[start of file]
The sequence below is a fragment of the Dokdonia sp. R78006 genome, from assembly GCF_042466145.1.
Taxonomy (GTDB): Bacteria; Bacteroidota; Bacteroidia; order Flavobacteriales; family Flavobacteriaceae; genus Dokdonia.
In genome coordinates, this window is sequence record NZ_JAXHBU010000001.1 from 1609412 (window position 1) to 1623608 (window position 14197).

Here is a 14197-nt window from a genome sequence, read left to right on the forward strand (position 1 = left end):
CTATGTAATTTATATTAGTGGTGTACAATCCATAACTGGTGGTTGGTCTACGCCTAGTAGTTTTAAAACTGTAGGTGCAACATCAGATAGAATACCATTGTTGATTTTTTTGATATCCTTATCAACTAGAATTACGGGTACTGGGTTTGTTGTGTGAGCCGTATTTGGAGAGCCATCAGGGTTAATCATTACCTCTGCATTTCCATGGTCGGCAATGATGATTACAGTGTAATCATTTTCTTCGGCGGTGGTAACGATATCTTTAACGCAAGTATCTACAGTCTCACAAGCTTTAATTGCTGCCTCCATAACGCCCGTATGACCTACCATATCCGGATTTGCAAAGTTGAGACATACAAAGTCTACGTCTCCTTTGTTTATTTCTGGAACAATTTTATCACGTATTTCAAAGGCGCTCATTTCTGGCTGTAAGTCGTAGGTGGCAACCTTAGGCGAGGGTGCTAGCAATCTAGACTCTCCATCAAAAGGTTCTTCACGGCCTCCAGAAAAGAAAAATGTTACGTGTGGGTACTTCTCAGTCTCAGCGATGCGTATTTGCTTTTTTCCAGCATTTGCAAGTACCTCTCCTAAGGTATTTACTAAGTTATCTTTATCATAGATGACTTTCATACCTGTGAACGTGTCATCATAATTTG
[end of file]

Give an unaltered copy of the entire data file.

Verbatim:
The sequence below is a fragment of the Dokdonia sp. R78006 genome, from assembly GCF_042466145.1.
Taxonomy (GTDB): Bacteria; Bacteroidota; Bacteroidia; order Flavobacteriales; family Flavobacteriaceae; genus Dokdonia.
In genome coordinates, this window is sequence record NZ_JAXHBU010000001.1 from 1609412 (window position 1) to 1623608 (window position 14197).

Here is a 14197-nt window from a genome sequence, read left to right on the forward strand (position 1 = left end):
CTATGTAATTTATATTAGTGGTGTACAATCCATAACTGGTGGTTGGTCTACGCCTAGTAGTTTTAAAACTGTAGGTGCAACATCAGATAGAATACCATTGTTGATTTTTTTGATATCCTTATCAACTAGAATTACGGGTACTGGGTTTGTTGTGTGAGCCGTATTTGGAGAGCCATCAGGGTTAATCATTACCTCTGCATTTCCATGGTCGGCAATGATGATTACAGTGTAATCATTTTCTTCGGCGGTGGTAACGATATCTTTAACGCAAGTATCTACAGTCTCACAAGCTTTAATTGCTGCCTCCATAACGCCCGTATGACCTACCATATCCGGATTTGCAAAGTTGAGACATACAAAGTCTACGTCTCCTTTGTTTATTTCTGGAACAATTTTATCACGTATTTCAAAGGCGCTCATTTCTGGCTGTAAGTCGTAGGTGGCAACCTTAGGCGAGGGTGCTAGCAATCTAGACTCTCCATCAAAAGGTTCTTCACGGCCTCCAGAAAAGAAAAATGTTACGTGTGGGTACTTCTCAGTCTCAGCGATGCGTATTTGCTTTTTTCCAGCATTTGCAAGTACCTCTCCTAAGGTATTTACTAAGTTATCTTTATCATAGATGACTTTCATACCTGTGAACGTGTCATCATAATTTG